San Juan – Villa Carlos Paz

As of today, 85 bikes, 25 quads, 69 cars, and 46 trucks left the bivouac for today’s stage. The attrition rate for the competitors is something that is discussed a lot during the year in preparation for the Dakar Rally. It is kind of like an overhead cloud and you know its going to drop rain, but you never know when. The ASO directors design the course to have a certain attrition rate. Of course, they don’t tell you this, but they count on about 30% of the racers dropping out of the race at some point. This is statistically the case, and it has never changed from year to year. So many things happen during the rally that sometimes you just shake your head and know that you are lucky if you make it to the end. Of course there is a lot of skill involved, but as the saying goes, “chance only favors the prepared mind.”

An update on the American CR Gittere. CR apparently had an acute gastritis that left him dehydrated before the stage. It came upon him so quickly that he didn’t have time to react or treat it. He tried taking special antibiotics for the dysentery, but nothing was going to help. He went out anyway, gave it his all and between the length of the stage and the heat, there was pretty much no way he was going to be able to take in enough hydration to finish the stage. I have seen these situations many times, and I have seen the doctors in the medical tent administer IV’s the morning of the stage to competitors who have bad dysentery so they can continue the rally. This is the reason many bigger teams bring their own doctor to the Dakar Rally, to deal with the many emergencies that the Rally throws upon the crew and competitors.

There was a great interview with Ian Blythe today that kind of shows what the competitors are going through. If you are wondering why the French use the words, “chewing the fat,” it is an expression that means to sit down and chat.

“Ian Blythe is chewing the fat with a group of Argentinean spectators who have come to congratulate him on his performance today. On his first Dakar, the American rider is one of the fourteen bikers to have reached the finish on the 430 kilometre special on the eleventh stage of the rally. It is 5 PM and it is still hot on the tarmac of the San Juan racing circuit that is playing host to the Dakar bivouac on 14th January. With a dusty face and his hair all over the place, the American rider does not look like he has suffered much in the scorching sand on which so many competitors got stuck. “You know, this morning when I woke up, I didn’t feel too great,” he admits. “I went to sleep late and got up at 3 o’clock in the morning. I set off on the link section feeling like I hadn’t slept at all. I was spaced out…” Fortunately, at the age of 24 years, he has good physical resources to call upon. “I woke up quickly when we reached the special,” he continues. “It was nice and I started to catch up with the guys who had set off before me. That helped me with the navigation. I set off in eleventh place and I managed to keep a good pace up until the end”. …. “It’s what I expected of the Dakar,” he explains. “I didn’t like the first week. It was just tracks on which you had to ride very fast. It was very dangerous because you could get caught out at any moment. Personally, I prefer sand and navigation, so I’ve been in for a real treat here”. Astonishingly, the young man who won the Dakar Challenge on the Australian Safari 2014 had not ridden his bike before the prologue. “I didn’t prepare at all for this Dakar,” he acknowledges. “But given how I’m enjoying myself, I’m going to do my utmost to come back next year with a new bike and properly prepared.”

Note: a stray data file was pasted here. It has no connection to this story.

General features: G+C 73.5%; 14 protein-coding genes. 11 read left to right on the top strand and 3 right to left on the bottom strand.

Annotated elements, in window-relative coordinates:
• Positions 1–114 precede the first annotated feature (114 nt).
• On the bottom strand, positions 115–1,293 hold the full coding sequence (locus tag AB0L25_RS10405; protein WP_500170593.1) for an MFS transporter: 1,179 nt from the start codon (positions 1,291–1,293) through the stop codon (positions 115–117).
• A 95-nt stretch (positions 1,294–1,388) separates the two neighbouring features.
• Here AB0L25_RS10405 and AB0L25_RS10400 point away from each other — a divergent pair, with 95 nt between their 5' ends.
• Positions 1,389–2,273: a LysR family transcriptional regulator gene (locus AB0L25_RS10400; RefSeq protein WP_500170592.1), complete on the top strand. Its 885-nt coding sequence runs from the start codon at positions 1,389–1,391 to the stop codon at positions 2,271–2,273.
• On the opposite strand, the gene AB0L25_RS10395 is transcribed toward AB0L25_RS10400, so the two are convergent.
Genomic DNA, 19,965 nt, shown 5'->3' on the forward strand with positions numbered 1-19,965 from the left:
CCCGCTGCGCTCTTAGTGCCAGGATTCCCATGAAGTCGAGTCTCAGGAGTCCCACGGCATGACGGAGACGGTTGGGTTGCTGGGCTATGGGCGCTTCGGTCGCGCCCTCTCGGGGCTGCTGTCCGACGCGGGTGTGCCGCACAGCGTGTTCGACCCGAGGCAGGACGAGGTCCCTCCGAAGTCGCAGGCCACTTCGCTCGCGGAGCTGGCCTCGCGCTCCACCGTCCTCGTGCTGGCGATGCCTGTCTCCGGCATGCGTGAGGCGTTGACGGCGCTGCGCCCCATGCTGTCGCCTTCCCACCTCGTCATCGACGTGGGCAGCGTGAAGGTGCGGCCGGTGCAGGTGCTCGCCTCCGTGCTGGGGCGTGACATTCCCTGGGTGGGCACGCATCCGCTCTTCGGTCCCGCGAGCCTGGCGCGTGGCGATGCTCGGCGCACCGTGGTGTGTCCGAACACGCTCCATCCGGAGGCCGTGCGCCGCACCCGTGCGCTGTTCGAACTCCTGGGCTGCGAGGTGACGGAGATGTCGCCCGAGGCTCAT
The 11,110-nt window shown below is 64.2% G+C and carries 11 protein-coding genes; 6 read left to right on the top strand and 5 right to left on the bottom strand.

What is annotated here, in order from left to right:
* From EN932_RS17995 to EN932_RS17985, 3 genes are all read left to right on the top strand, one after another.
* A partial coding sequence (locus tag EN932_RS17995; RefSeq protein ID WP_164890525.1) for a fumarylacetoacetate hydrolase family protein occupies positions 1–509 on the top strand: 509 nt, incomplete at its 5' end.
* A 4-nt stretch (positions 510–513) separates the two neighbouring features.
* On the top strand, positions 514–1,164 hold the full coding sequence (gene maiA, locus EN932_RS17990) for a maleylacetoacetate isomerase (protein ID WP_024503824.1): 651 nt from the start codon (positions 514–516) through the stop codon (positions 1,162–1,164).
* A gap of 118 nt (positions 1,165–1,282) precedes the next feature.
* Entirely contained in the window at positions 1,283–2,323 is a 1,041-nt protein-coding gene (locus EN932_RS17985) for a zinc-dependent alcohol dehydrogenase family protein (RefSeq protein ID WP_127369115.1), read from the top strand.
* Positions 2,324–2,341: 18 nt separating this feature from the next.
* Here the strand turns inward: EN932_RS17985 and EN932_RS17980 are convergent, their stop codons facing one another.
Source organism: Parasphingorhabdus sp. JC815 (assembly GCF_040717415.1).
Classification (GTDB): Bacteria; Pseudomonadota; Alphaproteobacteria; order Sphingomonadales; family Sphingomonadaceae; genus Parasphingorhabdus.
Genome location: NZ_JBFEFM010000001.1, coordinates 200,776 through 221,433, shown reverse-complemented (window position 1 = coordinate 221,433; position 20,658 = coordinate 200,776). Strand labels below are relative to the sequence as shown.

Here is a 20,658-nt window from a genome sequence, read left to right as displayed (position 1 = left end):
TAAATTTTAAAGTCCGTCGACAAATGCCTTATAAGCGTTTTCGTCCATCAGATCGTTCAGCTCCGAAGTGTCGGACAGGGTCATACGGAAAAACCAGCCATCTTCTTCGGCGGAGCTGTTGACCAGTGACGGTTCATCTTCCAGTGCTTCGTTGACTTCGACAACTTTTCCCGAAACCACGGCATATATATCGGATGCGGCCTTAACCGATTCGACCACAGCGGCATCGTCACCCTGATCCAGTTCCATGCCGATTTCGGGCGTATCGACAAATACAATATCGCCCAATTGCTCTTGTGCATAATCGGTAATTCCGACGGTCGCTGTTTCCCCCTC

The special started today with Price setting the pace. He is just riding his race and making sure to avoid any mishaps. Meo and Quintanilla will be fighting for position if they have the energy. I will try to report on the results as they near the finish.

A lot of action behind the leader Toby Price. The French did not have a great day. Meo fell and lost tons of time, injuring his hand, and Duclos either had a mechanical and then lost his helmet! He’s now in 42nd place, from the top ten! So It looks like its going to be KTM, KTM , Husqvarna on the Podium with Price, Svitko, and, Quintanilla. Brabec fell back to 9th which I did not expect and Blythe apparently ran out of gas with 12 km to go to the CP and lost a bunch of time.  The excitement never ends in the Dakar. Nothing changed in the car division as Peterhansel is going to win his 10th Dakar or something like that…

The Dakar is a place where you make many acquaintances and many good friends. I had the pleasure of knowing Pierre Karmakers and his son Jay for the full month of the 2005 Dakar Rally. I treated Jay for a shoulder injury during the Dakar and got to know Pierre and Jay pretty well. We’ve kept in touch ever since.

On the right is Dakar Rally veteran Jean Brucy from France. He rode for the Gauloise KTM team way back when and finished 4th in the 2003 Dakar Rally. But even more impressive than that, he has participated in 20 editions of the Dakar Rally. He started way back when in 1989. He is one of the most knowledgeable racers on the Dakar Rally and has made it his life over the years.

100_0766 100_3228